Mike here: The articles on the Helpful Information: Telescope Tech Tips page is all the information available. And yes, avoid any acid or materials that could outgas and coat the optical surfaces.


Subject:	New model of ETX 90 3514-04-15
Sent:	Wednesday, December 5, 2012 02:05:19
From:	Mike Corley (corleysm@yahoo.com)
Have you received email from any one else who has an ETX90 model
3514-04-15?  My grandson took the bottom section of my brand new
telescope, but did not document or photo what he was taking apart.  Now
I have a small box full of parts and no idea how they go together.  I
have talked with Meade, they were of no help what so ever.  They claimed
they could not even tell me the name of the company in China that build
the telescope, much less provide any documentation.

Mike, I am in real trouble at this point.  I can't really blame my
grandson for possessing such a strong curiosity.  For a twelve year old,
he uses tools rather well.  He just needs to learn to document what he
takes apart so that he can put it back together.  I am hoping some other
owner of this telescope would be willing to help me figure out how to
put this scope back together.  After all it has not yet even experienced
"first light".  I must repair it!   There is a small pop out round area
on the bottom.  I need someone to pop this out and make a detailed
photo/drawing of how things go together.  Then if possible, the bottom
cover needs to be removed so that the internal workings can also be
documented.

PLEASE Mike, help me find someone that can help.  Otherwise I am going
to have to purchase another scope, just to take apart careful and
document it's construction!
 
Steven Corley
Waller, Texas
Mike here: Any emails I receive in response to queries are always posted on the ETX Site. None have been received regarding your problem. You might contact Dr. Clay Sherrod for his Supercharge service; he could probably get it all back together as part of his service. Details on the "Supercharge Service" page linked from the ETX Site home page.


Subject:	Testing ETX Motor Function Without Autostar
Sent:	Tuesday, December 4, 2012 13:38:41
From:	mamonett@comcast.net (mamonett@comcast.net)
This is in response to the question posted on your site 12-04-12.
 
"Testing ETX Motor Function Without Autostar"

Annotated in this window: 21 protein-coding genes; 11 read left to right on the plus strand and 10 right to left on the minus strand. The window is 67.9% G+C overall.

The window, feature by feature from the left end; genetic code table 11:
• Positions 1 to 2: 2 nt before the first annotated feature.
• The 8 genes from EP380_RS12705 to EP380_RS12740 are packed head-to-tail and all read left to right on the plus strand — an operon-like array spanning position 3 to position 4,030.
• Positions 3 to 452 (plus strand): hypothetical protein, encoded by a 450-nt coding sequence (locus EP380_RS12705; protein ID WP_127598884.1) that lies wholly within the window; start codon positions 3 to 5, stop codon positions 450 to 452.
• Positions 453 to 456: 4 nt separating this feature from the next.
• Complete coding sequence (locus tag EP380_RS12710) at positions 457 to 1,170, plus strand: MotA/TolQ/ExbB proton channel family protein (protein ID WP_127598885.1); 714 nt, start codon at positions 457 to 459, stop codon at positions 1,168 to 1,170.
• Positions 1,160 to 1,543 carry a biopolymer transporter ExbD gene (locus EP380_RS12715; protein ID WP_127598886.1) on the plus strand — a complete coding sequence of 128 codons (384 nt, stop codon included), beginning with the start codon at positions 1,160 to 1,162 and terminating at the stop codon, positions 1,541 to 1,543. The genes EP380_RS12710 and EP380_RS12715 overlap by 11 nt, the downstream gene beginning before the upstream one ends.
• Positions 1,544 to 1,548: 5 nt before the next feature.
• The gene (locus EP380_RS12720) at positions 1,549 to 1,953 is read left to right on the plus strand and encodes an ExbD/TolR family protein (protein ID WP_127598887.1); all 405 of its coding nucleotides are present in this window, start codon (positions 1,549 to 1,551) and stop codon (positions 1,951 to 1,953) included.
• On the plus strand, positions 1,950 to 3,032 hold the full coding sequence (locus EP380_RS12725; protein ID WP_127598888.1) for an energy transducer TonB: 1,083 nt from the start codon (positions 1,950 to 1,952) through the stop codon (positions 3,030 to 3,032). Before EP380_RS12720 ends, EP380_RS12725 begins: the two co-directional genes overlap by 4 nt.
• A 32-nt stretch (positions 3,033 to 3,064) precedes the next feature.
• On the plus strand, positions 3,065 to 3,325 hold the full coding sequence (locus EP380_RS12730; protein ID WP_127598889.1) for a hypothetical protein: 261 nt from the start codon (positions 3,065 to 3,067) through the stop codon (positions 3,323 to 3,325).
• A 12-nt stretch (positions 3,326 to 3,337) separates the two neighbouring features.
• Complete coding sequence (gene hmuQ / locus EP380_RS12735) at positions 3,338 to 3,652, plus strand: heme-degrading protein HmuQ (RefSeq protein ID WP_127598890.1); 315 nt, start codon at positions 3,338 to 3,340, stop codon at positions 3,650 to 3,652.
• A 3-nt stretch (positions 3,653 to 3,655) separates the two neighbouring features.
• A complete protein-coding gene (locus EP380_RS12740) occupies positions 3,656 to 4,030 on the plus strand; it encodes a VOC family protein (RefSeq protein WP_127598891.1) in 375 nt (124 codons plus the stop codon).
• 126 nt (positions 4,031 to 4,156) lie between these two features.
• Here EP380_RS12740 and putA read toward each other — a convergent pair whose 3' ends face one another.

If he can open the autostar there is a minature 5 volt regulator (looks
like a 7805 TO220 but smaller).
It's solderd in there kinda sideways.
 
Reverse polarity will blow this for sure. He needs to look for a bubble
in the center of it, if so repace it with a standard 7805 regulator in a
TO220 package; it's a little larger but it will fit!
 
I fixed my autostar like this.
 
Mike Amonett

And:

From:	steven flick (sixofone00@yahoo.com)
Good stuff - thanks much to both of you.

Since no good deed goes unpunished, would like to get a little more down
in the weeds on it with Mike A. - if you have the time, Mike.

(Background: I've conducted the standalone Autostar power-up test that
Mike W. referenced in his reply [at least I *think* I did it correctly]
- no response at all from Autostar.  I've also, I believe, been able to
confirm that I am getting a 12v output from the mount out to the HBX
jack.)

I've attached a couple of shots of the Autostar board FYI.  I happened
to have been looking at the VR you described anyway (I think), and,
kinda like all the other components I examined, there's no real evidence
of any "blowout" (or "bubble") there. (There is no center pin connection
to the VR, but the area looks clean, and I believe that's a ground pin
that might not be required in this application.)  I'm far from expert,
but I think that the lack of clear visible evidence of failure does not
necessarily mean the the regulator (or anything else) isn't "shot".  So,
based on your reply, I think that it might be worth spending $2 at Radio
Shack to test the theory.  As I'm dumb on these things, I would ask you
if you know if simply "jumping" the 7805 into the circuit **with the
existing (blown?) regulator still in-line** would be safe for the